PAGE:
Quotations about   illusion

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The beautiful thing about losing your illusions, he thought, was that you got to stop pretending.

Daniel Abraham
Daniel Abraham (b. 1969) American writer [pseud. James S. A. Corey (with Ty Franck), M. L. N. Hanover]
Leviathan Wakes, ch. 18 (2011) [with Ty Franck]
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Added on 14-Apr-22 | Last updated 14-Apr-22
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People are egregiously mistaken if they think they ever can attain to permanent popularity by hypocrisy, by mere outside appearances, and by disguising not only their language but their looks. True popularity takes deep root and spreads itself wide; but the false falls away like blossoms; for nothing that is false can be lasting.

[Quodsi qui simulatione et inani ostentatione et ficto non modo sermone, sed etiam voltu stabilem se gloriam consequi posse rentur, vehementer errant. Vera gloria radices agit atque etiam propagatur, ficta omnia celeriter tamquam flosculi decidunt, nee simulatum potest quicquam esse diuturnum.]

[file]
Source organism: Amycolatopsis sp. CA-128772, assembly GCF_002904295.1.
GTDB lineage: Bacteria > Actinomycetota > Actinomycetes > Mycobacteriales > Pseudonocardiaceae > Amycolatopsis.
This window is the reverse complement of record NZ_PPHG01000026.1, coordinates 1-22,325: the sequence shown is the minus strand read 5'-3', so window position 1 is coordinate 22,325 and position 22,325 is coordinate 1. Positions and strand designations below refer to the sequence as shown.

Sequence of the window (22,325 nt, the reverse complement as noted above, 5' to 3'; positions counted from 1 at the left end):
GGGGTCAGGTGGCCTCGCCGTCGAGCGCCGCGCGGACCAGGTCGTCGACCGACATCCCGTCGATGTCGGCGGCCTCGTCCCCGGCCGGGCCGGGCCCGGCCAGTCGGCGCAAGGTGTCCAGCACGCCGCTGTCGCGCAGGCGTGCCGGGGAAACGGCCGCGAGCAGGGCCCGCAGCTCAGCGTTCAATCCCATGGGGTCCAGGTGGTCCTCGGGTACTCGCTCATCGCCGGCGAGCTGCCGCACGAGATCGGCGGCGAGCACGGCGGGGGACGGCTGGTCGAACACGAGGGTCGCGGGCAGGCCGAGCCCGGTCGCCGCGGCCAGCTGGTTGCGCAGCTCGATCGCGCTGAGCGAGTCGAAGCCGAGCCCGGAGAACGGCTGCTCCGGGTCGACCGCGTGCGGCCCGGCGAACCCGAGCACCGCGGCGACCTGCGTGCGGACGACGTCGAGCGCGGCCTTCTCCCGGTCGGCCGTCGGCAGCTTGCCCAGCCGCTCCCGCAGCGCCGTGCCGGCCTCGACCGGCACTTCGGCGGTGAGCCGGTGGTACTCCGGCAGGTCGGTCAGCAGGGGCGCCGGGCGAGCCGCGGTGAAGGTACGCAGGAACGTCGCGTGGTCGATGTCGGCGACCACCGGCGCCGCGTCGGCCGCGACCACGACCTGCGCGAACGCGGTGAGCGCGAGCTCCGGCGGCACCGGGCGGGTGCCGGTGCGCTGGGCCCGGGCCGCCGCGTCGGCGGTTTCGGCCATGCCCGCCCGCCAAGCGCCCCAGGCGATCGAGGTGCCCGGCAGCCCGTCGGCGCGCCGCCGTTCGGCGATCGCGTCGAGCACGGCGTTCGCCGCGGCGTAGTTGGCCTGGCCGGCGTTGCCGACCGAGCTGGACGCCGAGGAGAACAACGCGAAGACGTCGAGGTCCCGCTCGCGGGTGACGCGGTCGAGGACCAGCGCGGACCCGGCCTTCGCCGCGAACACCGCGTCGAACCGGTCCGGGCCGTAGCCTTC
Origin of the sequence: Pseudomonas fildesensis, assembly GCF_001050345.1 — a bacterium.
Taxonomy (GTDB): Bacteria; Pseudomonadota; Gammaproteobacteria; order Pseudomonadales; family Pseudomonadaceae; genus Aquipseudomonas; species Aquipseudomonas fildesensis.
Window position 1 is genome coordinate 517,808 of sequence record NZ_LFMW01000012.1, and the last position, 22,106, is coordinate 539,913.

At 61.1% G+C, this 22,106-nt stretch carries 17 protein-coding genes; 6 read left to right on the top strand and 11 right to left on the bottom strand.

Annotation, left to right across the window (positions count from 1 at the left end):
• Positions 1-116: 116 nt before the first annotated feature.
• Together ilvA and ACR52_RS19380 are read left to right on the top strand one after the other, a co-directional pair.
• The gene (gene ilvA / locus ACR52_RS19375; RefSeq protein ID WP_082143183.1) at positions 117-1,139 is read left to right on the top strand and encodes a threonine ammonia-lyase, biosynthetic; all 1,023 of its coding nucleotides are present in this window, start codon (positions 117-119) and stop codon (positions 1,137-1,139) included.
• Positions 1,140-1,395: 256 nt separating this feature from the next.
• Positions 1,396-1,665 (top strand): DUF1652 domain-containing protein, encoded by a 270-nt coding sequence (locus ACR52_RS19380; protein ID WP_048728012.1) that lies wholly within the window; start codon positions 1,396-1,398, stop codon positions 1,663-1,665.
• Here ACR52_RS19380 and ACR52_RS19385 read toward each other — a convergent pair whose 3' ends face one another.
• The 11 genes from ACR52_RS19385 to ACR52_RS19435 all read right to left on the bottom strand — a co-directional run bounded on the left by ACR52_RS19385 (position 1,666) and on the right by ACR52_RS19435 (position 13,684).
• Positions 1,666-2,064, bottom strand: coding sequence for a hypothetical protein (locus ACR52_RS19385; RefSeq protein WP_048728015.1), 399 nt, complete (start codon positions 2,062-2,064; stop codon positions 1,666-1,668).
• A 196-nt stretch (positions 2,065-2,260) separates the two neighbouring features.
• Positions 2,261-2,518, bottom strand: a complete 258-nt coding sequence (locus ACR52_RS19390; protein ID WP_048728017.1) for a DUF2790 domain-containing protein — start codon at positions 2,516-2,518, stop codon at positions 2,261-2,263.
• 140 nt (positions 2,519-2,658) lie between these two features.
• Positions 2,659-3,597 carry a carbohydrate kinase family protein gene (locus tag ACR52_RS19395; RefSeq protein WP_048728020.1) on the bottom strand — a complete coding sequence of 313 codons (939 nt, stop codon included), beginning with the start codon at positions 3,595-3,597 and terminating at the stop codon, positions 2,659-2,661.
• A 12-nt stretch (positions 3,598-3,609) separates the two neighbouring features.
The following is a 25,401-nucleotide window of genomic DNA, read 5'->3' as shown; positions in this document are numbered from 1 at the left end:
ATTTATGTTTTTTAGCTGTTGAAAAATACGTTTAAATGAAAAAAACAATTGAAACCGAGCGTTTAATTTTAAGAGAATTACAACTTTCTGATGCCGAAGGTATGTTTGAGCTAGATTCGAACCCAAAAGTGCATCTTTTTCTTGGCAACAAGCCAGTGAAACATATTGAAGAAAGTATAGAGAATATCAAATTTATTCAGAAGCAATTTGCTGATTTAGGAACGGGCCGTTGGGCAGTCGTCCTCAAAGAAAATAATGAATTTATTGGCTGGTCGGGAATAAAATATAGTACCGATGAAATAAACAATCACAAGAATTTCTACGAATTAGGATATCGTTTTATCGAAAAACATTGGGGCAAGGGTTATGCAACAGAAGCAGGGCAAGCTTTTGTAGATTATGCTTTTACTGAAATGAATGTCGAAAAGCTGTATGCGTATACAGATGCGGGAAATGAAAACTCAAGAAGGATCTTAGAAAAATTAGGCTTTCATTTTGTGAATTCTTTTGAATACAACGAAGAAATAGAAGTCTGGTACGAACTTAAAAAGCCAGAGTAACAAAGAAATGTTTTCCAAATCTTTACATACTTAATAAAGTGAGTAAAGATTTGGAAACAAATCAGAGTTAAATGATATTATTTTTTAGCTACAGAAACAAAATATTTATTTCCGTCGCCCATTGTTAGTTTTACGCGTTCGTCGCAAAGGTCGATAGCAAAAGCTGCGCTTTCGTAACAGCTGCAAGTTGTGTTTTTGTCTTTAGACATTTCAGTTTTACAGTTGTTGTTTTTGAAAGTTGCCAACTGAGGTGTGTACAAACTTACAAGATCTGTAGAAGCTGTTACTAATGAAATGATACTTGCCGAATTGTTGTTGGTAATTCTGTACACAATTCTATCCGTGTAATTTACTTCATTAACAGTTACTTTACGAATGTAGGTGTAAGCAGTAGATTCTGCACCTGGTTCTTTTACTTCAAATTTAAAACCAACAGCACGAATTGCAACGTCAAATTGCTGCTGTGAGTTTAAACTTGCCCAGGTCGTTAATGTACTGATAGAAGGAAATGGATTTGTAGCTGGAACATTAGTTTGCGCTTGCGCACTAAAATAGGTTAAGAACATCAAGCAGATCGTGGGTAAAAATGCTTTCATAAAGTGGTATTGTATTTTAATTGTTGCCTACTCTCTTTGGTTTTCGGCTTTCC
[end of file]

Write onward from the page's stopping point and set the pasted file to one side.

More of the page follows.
Marcus Tullius Cicero (106-43 BC) Roman orator, statesman, philosopher
De Officiis [On Duties; On Moral Duty; The Offices], Book 2, ch. 12 (2.12) / sec. 43 (44 BC) [tr. Edmonds (1865)]
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(Source (Latin)). Alternate translation:

Those people therefore are highly mistaken, who think of obtaining a solid reputation by vain shows and hypocritical pretences; by composed countenances and studied forms of words: for true glory takes deep root, and grows and flourishes more and more; but that which is only in show and mere outside, quickly decays and withers like flowers; nor can anything be lasting that is only counterfeit.
[tr. Cockman (1699)]

But if any suppose, that they can obtain a stable reputation by pretences, empty ostentation, hypocritical conversation, and even artificial looks, they are extremely mistaken. True fame takes deep root, and extends its shoots. Every counterfeit appearance, like blossoms, quickly falls off; and no pretense can be lasting.
[tr. McCartney (1798)]